I'm sure I'd be better at this game if they raised the table by about 18 inches.
Table Tennis – Men’s Singles – Peers Sports Centre, 29th September 2004, 8:30PM
The table is much smaller than I remembered, especially when it is set up (as it was) in the middle of a badminton court. It’s not nearly big enough to play tennis on. We warmed up for five minutes. I wonder if maybe the top players prefer to warm up with someone other than their opponent. I found myself beginning to spot patterns in John’s play after only a few rallies. Jan-Ove Waldner described the game in a recent interview as being like chess, but faster. I could see what he meant.
In the end, fast doesn’t even begin to describe it. We started playing at 8:36PM. By 8:50PM, John was dancing his victory dance for the camera having won a five set thriller. Less than fifteen minutes. I wonder how that compares to the average match time for the experts. If anything, they should be a bit quicker as I’m sure they don’t have to go running across two adjacent badminton courts to retrieve the ball, apologising to the badminton players all the while, every time they miss the table completely.
Even under the old scoring format, table tennis was a game of momentum; a few points lost or won in a row could form a vicious or virtuous circle leading to defeat or victory. Now, with each game being played to 11 (rather than 21), there is even less time to mount a recovery if momentum starts to swing away from you.
In theory, this shouldn’t really be the case – not at our level of play anyway. Serving in our game is no real advantage – even if we were good enough to disguise what kind of spin we were putting on the ball, there would be no need to do so as neither of us are good enough to have read the undisguised spin in the first place. As such, each and every point is pretty much up for grabs. Being 10-0 to the good or 0-10 behind shouldn’t make a bit of difference to the point or how you play it, but it does.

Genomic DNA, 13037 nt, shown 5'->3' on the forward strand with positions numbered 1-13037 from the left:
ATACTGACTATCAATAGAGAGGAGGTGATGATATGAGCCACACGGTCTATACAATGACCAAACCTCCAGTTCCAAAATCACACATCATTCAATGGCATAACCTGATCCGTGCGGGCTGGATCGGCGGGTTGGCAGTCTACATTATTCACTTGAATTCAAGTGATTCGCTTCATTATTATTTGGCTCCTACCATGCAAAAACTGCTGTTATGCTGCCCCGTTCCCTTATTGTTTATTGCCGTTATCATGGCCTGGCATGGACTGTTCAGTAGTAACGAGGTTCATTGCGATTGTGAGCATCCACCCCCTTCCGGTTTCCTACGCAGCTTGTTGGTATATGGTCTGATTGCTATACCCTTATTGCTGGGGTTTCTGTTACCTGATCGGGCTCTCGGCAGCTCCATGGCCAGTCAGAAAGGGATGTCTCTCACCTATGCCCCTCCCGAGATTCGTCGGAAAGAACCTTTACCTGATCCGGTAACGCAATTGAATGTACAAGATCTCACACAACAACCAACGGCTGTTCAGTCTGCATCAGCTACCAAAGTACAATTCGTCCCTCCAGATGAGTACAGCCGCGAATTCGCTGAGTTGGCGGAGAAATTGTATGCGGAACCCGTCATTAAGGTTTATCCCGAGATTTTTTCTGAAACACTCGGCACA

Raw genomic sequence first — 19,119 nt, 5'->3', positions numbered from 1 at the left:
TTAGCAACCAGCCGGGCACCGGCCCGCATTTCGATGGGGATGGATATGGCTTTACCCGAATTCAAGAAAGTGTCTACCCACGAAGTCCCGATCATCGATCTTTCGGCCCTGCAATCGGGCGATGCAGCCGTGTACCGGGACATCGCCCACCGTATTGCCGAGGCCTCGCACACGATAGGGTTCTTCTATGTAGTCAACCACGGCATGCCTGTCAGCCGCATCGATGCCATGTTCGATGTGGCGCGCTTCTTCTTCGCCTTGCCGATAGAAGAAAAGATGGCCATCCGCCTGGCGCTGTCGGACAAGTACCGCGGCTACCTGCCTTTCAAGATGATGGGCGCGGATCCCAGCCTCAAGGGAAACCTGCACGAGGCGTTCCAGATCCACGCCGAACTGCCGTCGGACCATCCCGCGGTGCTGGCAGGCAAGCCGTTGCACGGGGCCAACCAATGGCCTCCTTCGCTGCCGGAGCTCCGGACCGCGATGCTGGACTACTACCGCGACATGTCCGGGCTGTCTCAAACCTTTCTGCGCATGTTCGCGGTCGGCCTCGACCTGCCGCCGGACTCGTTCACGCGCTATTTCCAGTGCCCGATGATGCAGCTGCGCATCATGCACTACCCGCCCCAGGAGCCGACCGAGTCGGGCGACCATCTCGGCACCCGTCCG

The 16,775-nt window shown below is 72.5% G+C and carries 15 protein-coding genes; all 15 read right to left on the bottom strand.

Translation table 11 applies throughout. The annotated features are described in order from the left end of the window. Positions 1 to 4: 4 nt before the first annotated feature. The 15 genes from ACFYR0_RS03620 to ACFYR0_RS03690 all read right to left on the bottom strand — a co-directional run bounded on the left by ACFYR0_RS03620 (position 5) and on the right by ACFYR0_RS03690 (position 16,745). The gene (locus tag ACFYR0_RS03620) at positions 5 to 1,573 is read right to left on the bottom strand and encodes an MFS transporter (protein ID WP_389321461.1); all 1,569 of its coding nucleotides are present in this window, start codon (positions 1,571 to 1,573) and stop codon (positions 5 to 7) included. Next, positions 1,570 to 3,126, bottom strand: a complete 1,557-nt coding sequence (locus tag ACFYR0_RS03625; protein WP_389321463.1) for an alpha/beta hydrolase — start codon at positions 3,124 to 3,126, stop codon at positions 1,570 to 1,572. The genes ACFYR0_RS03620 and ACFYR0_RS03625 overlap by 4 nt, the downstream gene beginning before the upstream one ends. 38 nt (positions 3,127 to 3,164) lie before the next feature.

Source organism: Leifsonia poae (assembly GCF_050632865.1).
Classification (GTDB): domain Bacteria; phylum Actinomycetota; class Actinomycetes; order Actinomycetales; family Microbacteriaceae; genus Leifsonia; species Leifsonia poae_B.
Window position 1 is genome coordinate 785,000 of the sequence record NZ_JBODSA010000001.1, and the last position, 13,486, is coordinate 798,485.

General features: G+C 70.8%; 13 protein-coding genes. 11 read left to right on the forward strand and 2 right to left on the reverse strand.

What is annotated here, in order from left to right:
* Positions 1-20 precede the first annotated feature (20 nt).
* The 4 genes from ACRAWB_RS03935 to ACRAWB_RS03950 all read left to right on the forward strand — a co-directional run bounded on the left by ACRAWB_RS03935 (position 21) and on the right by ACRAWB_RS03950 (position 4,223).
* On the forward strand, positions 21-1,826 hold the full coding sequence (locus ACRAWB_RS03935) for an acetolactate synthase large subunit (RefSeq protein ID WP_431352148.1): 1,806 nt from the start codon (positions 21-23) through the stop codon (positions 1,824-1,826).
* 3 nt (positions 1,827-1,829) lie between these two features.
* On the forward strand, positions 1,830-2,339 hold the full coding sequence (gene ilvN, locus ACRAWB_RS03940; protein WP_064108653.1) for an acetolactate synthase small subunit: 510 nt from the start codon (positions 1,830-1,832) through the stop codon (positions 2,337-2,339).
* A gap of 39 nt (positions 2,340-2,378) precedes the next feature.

The mind plays a massive role in what’s going on. When you’re on a roll and winning points hand over fist, you almost chant out the score like a mantra as it ticks along in your favour. When your opponent is on a roll, you want to do all you can to disrupt the rhythm of what he’s doing. When you gain the cushion of a few points you feel free to play more committed shots, but when you are trailing by a few points, you get tentative. Tentative doesn’t work in table tennis.
This is how stupid you look when you get tentative.
However, as it turns out, our five set thriller (which John won 5-11, 11-6, 11-9, 11-13, 13-11) counts as nothing more than a warm up. At the insistence of my boss (thanks Rob) I checked my facts this morning to discover that the BBC’s guide for beginners got it wrong. Olympic table tennis matches are the best of seven sets, not five. I blame whoever wrote the guide on the BBC website, but I also blame my opponent. Less than an hour before we played last night, he was showing me photographs of himself sitting in Athens a month ago watching the Olympic table tennis semi-finals. You’d think he might have noticed that the matches were decided over seven sets.
Of course, I’m joking and the blame lies squarely at my own feet – as the organiser of this ridiculous escapade, the buck stops with me. I’m just glad I made this mistake about an event that will only take 20 minutes to replay and not one that took all day to complete and months of training beforehand. Imagine that, the day after running the marathon, “What do you mean they’ve changed it to 28 miles?”
Result of Table Tennis – Men’s Singles
Null and void. To be replayed next week (probably on the same night as the doubles).
Thursday, September 30, 2004
Posted by John McClure at 10:06 am